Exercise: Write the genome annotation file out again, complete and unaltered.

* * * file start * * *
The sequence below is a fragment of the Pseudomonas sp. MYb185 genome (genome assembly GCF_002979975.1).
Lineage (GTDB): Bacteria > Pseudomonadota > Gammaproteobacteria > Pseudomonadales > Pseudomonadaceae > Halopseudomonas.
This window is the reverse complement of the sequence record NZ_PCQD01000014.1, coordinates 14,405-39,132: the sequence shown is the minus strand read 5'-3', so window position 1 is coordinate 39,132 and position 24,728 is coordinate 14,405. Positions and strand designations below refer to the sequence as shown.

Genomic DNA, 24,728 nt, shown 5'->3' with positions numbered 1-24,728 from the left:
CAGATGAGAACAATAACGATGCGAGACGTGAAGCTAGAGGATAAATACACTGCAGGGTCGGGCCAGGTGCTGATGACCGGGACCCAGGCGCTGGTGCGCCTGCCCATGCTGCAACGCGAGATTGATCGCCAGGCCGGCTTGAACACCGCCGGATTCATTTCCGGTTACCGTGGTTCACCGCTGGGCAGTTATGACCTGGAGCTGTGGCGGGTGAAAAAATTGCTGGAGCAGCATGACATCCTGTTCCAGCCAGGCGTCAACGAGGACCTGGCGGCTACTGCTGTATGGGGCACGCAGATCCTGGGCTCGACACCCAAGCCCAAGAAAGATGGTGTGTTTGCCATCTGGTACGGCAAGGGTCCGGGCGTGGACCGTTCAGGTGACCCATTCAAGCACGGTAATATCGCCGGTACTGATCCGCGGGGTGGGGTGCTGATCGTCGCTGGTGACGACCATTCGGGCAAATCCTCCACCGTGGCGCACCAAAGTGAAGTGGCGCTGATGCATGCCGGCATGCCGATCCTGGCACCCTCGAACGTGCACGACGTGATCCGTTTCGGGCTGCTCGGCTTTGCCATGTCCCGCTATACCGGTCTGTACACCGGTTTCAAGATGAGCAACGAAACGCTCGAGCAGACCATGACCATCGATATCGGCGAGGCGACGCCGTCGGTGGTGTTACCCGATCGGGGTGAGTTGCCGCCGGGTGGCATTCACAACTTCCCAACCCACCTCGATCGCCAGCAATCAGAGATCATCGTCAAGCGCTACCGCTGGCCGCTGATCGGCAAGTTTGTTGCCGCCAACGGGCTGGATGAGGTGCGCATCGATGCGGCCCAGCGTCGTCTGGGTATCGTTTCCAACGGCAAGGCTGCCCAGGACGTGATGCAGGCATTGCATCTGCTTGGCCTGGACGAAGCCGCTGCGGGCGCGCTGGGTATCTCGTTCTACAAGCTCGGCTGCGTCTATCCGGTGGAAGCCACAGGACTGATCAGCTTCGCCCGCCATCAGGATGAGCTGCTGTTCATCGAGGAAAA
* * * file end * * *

The sequence below is a fragment of the Pseudomonas sp. MYb185 genome (genome assembly GCF_002979975.1).
Lineage (GTDB): Bacteria > Pseudomonadota > Gammaproteobacteria > Pseudomonadales > Pseudomonadaceae > Halopseudomonas.
This window is the reverse complement of the sequence record NZ_PCQD01000014.1, coordinates 14,405-39,132: the sequence shown is the minus strand read 5'-3', so window position 1 is coordinate 39,132 and position 24,728 is coordinate 14,405. Positions and strand designations below refer to the sequence as shown.

Genomic DNA, 24,728 nt, shown 5'->3' with positions numbered 1-24,728 from the left:
CAGATGAGAACAATAACGATGCGAGACGTGAAGCTAGAGGATAAATACACTGCAGGGTCGGGCCAGGTGCTGATGACCGGGACCCAGGCGCTGGTGCGCCTGCCCATGCTGCAACGCGAGATTGATCGCCAGGCCGGCTTGAACACCGCCGGATTCATTTCCGGTTACCGTGGTTCACCGCTGGGCAGTTATGACCTGGAGCTGTGGCGGGTGAAAAAATTGCTGGAGCAGCATGACATCCTGTTCCAGCCAGGCGTCAACGAGGACCTGGCGGCTACTGCTGTATGGGGCACGCAGATCCTGGGCTCGACACCCAAGCCCAAGAAAGATGGTGTGTTTGCCATCTGGTACGGCAAGGGTCCGGGCGTGGACCGTTCAGGTGACCCATTCAAGCACGGTAATATCGCCGGTACTGATCCGCGGGGTGGGGTGCTGATCGTCGCTGGTGACGACCATTCGGGCAAATCCTCCACCGTGGCGCACCAAAGTGAAGTGGCGCTGATGCATGCCGGCATGCCGATCCTGGCACCCTCGAACGTGCACGACGTGATCCGTTTCGGGCTGCTCGGCTTTGCCATGTCCCGCTATACCGGTCTGTACACCGGTTTCAAGATGAGCAACGAAACGCTCGAGCAGACCATGACCATCGATATCGGCGAGGCGACGCCGTCGGTGGTGTTACCCGATCGGGGTGAGTTGCCGCCGGGTGGCATTCACAACTTCCCAACCCACCTCGATCGCCAGCAATCAGAGATCATCGTCAAGCGCTACCGCTGGCCGCTGATCGGCAAGTTTGTTGCCGCCAACGGGCTGGATGAGGTGCGCATCGATGCGGCCCAGCGTCGTCTGGGTATCGTTTCCAACGGCAAGGCTGCCCAGGACGTGATGCAGGCATTGCATCTGCTTGGCCTGGACGAAGCCGCTGCGGGCGCGCTGGGTATCTCGTTCTACAAGCTCGGCTGCGTCTATCCGGTGGAAGCCACAGGACTGATCAGCTTCGCCCGCCATCAGGATGAGCTGCTGTTCATCGAGGAAAA